Imported ferrous scrap prices in India continued to be under pressure despite a recovery in finished steel prices for some products. Inquiries for imported scrap remained high amid limited domestic scrap availability. Indian buyers refrained from trades since finished steel demand has failed to pick up. Another cause of concern was Chinese HRC suppliers resuming exports to Vietnam and Asian markets. This would pressure flat steel prices in the coming days.
The daily Davis Index for containerized shredded settled at $316.79/mt cfr Nhava Sheva, down marginally by $1.07/mt from Friday. Bids for shredded were firm at $315-317/mt cfr Nhava Sheva with most suppliers resisting these levels. Indian buyers are unlikely to book material if prices do not decrease. Yards and traders believe a steep drop in prices is less likely thus a few suppliers kept offers for containerized shredded at $318-322/mt cfr Nhava Sheva and Mundra citing that levels as ‘workable’.
The Davis Index for HMS 1&2 (80:20) of UAE-origin settled at $298/mt cfr Nhava Sheva, Monday, up $1/mt from Friday. Deals for Dubai-origin HMS 1&2 (80:20) were at $298-305/mt cfr Nhava Sheva. Mills’ bids dropped in the range $290-295/mt cfr Nhava Sheva on Monday. Scrap grade #1 HMS from Dubai traded at $305/mt cfr Nhava Sheva Friday against prior offers of $310/mt cfr Nhava Sheva.
The index for US-origin HMS 1&2 (80:20) settled at $298.93/mt cfr Nhava Sheva, up by $2.68/mt from Friday. The collection prices in the domestic market in US remain high lending support to higher scrap prices.
HMS 1&2 (80:20) from Europe, South America, and West Africa traded in the range $290‑300/mt cfr Nhava Sheva Monday. Indian buyers are reluctant to buy ferrous scrap at the moment amid the lull in the Turkish scrap market.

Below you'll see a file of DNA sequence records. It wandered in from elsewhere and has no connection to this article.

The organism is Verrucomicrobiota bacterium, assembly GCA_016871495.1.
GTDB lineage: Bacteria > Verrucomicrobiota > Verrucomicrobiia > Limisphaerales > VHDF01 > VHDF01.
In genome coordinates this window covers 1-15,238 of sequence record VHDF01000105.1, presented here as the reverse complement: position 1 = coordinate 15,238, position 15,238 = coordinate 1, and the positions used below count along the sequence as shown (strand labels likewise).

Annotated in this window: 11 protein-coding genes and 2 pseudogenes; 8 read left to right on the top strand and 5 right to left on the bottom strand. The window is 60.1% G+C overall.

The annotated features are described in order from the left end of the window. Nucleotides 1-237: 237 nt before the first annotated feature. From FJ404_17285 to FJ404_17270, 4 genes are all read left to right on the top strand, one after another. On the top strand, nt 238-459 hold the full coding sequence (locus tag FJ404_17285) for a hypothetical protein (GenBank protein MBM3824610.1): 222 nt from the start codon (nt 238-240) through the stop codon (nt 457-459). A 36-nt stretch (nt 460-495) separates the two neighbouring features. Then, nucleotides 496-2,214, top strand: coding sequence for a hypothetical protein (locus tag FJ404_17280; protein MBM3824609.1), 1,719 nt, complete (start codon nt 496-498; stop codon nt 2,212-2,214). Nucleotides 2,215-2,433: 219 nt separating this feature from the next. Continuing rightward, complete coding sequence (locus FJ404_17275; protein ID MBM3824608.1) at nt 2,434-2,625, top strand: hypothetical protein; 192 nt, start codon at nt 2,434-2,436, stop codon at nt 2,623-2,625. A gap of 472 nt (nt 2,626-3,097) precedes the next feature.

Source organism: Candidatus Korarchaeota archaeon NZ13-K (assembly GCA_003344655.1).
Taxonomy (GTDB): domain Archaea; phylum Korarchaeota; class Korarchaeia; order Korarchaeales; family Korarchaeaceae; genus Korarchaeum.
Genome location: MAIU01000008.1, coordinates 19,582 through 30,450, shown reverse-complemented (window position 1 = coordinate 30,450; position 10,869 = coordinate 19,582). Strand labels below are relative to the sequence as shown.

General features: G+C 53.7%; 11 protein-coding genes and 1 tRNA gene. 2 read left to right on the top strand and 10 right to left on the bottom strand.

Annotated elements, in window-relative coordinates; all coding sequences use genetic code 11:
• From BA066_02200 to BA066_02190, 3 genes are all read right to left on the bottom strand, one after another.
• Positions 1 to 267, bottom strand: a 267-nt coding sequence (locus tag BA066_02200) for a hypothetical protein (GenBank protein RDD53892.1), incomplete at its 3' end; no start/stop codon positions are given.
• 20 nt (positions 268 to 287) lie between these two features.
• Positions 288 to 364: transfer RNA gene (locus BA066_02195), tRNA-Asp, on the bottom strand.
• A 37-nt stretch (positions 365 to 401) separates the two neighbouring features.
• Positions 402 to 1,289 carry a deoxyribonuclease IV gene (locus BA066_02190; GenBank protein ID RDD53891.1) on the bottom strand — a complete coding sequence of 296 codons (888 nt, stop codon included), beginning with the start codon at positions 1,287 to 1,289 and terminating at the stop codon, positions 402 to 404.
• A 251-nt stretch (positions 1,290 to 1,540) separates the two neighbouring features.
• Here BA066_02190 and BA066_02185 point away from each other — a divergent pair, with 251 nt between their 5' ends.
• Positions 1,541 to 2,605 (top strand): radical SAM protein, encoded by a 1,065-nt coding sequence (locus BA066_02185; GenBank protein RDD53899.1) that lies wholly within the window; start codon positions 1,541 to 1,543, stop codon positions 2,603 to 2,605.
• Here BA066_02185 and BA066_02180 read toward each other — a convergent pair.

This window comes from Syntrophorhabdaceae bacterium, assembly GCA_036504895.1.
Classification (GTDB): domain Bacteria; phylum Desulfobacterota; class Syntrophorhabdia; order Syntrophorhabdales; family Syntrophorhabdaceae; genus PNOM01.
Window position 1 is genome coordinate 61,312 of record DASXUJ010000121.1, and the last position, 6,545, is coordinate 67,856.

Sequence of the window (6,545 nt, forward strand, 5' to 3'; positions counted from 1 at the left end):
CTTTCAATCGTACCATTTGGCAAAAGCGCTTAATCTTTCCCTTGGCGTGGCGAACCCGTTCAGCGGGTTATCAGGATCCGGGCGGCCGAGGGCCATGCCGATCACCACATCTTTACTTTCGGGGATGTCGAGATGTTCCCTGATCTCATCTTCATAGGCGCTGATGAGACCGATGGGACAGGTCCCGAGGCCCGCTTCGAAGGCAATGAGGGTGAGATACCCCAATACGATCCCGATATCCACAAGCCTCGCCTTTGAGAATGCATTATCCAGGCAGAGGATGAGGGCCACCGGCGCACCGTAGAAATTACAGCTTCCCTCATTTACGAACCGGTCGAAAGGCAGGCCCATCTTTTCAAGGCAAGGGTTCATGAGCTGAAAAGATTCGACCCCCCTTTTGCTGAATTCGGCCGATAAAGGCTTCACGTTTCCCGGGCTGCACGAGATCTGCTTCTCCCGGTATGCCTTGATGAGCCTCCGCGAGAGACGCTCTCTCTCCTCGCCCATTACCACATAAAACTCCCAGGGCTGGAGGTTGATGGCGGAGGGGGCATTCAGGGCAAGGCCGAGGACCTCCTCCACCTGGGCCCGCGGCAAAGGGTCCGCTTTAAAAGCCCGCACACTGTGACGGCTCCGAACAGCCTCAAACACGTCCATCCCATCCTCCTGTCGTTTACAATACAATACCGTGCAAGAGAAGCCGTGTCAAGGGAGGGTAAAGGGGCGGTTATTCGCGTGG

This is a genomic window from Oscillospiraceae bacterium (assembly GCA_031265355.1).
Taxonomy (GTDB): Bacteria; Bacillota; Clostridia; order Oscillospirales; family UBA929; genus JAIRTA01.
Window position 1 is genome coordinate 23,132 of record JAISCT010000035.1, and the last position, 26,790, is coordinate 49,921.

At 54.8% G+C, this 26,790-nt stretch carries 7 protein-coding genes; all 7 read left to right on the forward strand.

South African ferrous scrap exports resumed with the allowance from the export authorities. It had stopped releasing of new export permits to deal with the negative impact of the COVID‑19 outbreak on domestic industries. A few trades for HMS 1&2 (80:20) from Australia were reported at $295-300/mt cfr Nhava Sheva.
In the domestic market, weak demand and limited construction activity pressured scrap prices. Barring major steel producers, most mills are still operating at 60-80pc capacity. Small and medium-scale electric arc and induction furnaces are struggling to find a foothold in the competitive market. Amid pressure on their profits and strained cash flow, mills are waiting for prices to drop before restocking scrap.
In the export market, there were an increasing number of billet trades in Asian markets. SE Asia was active in the market paying $445/mt cfr Philippines for Indian billets, down $5/mt from the prior deal. Mills were targeting $430/mt fob levels but failed to close deals.
The Davis Index for containerized shredded, Monday, settled at $311.49/mt cfr India subcontinent, up by $1.24/mt from Friday. The daily Davis Index for containerized US-origin HMS 1&2 (80:20) settled at $293.4/mt cfr India subcontinental, up by $4.49/mt. Increased number of trades, firm freight charges and limited supply pushed prices up.